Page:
• Advertise with us

« back to Wood & Lumber forum

Forum topic by hnderson posted 03-05-2012 09:19 AM 1014 views 0 times favorited 5 replies Add to Favorites Watch
View hnderson's profile


4 posts in 2284 days

03-05-2012 09:19 AM

Topic tags/keywords: bamboo wood portland oregon

I was in Portland, OR Saturday and stopped at a warehouse for coffee. Turns out the space is shared by an interesting business. A couple of brothers who are woodworkers and got into having sheet bamboo imported from China. They’re selling it in 4 X 8 sheets. I believe a 3/4” sheet is $200 and a 1” sheet is $250.

Apparently it can be used like any other wood.

Does anyone have experience working with this bamboo? How well does it hold up. Is it worth the extra expense?

Other comments?



5 replies so far

View Charlie's profile


1100 posts in 2254 days

#1 posted 03-05-2012 11:07 AM

Depending on the bamboo and how the ply went together…. it’s harder than hard maple and because the edge is kind of decorative, it doesn’t need edging. It’s so hard you really want to predrill for screws. The END grain, which looks different from the EDGE grain, is very absorbant. It will suck water like a straw if it gets wet so when you’re done with a project it needs to be sealed well.

I have bamboo spoons and spatulas that are 30 years old and still in daily use. I’m going to be doing a kitchen island topped with bamboo ply. 3 feet by 7 feet.. I have hard maple Boosblock in one area of the kitchen next to our cooktop and I expect the bamboo to be equally durable.

The price sounds about right. I’ve seen the good 3/4” range from about $180 all the way to $250.

View Gene Howe's profile (online now)

Gene Howe

10368 posts in 3396 days

#2 posted 03-05-2012 02:01 PM

I used scrap bamboo to re-surface a counter in my shop. It’s VERY hard. But, it is not heat resistant. My coffee warmer/hot plate scorched the spot it sat on after one day. I put it on a piece of MDF after that, the MDF doesn’t scorch. OTOH, the counter is where I clean old planes and other old iron and, the bamboo doesn’t seem to react to harsh chemicals.

-- Gene 'The true soldier fights not because he hates what is in front of him, but because he loves what is behind him.' G. K. Chesterton

View Bill White's profile

Bill White

4907 posts in 3928 days

#3 posted 03-05-2012 03:07 PM

I had no idea that bamboo could be that expensive. That’s some high priced grass.


View Charlie's profile


1100 posts in 2254 days

#4 posted 03-05-2012 05:18 PM

Bamboo for chairs, tables, boxes, etc is nice and you can get pretty creative with it once you learn its ins and outs…. just like any other wood. But it is like wood in that it will scratch, scorch, stain, etc. When I said I was going to make the island countertop out of bamboo I was told, “It will get marked up is you cut things on it and it will stain…” and on and on. We use cutting boards when we cut things. Always have. Even on the Boosblock, we don’t cut directly on it although I know we can. The Boosblock is the countertop that my cooktop is mounted in. It’s seen oils, juices, all kinds of stuff. The only sealer on it is mineral oil. It looks like the day we put it in a few years ago. The countertop will get oiled with pure tung oil…. real tung oil… first cut with citrus solvent and successive coats with less solvent until the final of pure tung oil (warmed slightly). Makes for a pretty durable, food-safe surface. It also takes a wipe-on poly very nicely if you’re doing furniture or art pieces instead of countertop.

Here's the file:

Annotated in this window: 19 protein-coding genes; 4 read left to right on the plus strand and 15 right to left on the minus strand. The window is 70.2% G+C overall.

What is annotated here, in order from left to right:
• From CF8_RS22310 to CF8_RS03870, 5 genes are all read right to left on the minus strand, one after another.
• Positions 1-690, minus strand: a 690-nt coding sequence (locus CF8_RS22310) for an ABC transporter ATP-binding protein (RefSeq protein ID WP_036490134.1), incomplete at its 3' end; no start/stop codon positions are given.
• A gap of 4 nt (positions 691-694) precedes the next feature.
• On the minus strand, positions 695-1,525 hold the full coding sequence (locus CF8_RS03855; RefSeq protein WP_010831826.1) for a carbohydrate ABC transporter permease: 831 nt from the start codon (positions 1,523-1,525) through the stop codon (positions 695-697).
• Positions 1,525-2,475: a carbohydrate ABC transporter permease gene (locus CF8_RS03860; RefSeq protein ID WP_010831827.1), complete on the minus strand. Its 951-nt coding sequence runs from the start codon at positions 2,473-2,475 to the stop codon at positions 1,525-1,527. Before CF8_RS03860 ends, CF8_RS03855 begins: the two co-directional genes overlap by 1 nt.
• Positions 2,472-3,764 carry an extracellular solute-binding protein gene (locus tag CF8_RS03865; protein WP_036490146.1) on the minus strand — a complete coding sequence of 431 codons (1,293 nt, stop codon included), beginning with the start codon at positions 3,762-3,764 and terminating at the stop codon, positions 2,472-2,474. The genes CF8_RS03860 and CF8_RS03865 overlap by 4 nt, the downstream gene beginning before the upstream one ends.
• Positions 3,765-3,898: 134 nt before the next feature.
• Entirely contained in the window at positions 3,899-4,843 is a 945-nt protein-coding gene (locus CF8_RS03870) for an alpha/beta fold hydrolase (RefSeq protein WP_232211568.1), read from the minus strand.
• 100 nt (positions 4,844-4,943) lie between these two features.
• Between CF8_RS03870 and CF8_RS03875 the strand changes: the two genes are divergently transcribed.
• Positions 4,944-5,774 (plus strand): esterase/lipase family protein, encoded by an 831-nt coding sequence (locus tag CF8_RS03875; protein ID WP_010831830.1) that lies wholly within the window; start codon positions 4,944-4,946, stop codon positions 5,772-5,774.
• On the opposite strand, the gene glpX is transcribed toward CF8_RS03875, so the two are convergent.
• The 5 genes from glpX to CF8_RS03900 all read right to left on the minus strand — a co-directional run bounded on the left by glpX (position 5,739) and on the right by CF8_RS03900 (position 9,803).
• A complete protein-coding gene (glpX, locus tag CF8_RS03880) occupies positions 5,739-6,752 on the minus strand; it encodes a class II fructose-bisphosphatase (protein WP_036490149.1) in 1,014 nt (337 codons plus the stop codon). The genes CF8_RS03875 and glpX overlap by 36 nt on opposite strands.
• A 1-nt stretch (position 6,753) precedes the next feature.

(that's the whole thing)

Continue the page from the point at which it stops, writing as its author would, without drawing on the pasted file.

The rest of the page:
Yeah, it’s a bit pricy, but I’m going to trim 1 inch strips off until I get it down to size, laminate a single 3/4” bamboo plywood to a piece of 3/4” birch that’s cut smaller then the bamboo so I can take the 1” strips and apply them to the bottom of the bamboo plywood to make it look like 2 sheets of bamboo laminated. :)

View hnderson's profile


4 posts in 2284 days

#5 posted 03-05-2012 05:33 PM

I agree the bamboo is pretty expensive. I’d hate to make a beautiful piece out of it only to find it’s inappropriate.

They also have compressed bamboo. I didn’t even ask the price on that. I suspect it’s heavier than iron wood. They had a sample turned bowl – about 20” diameter 8 or 9” high. It looked light but was very heavy.

Sounds like bamboo has good properties. Thanks.


Have your say...

You must be signed in to reply.

DISCLAIMER: Any posts on LJ are posted by individuals acting in their own right and do not necessarily reflect the views of LJ. LJ will not be held liable for the actions of any user.

Latest Projects | Latest Blog Entries | Latest Forum Topics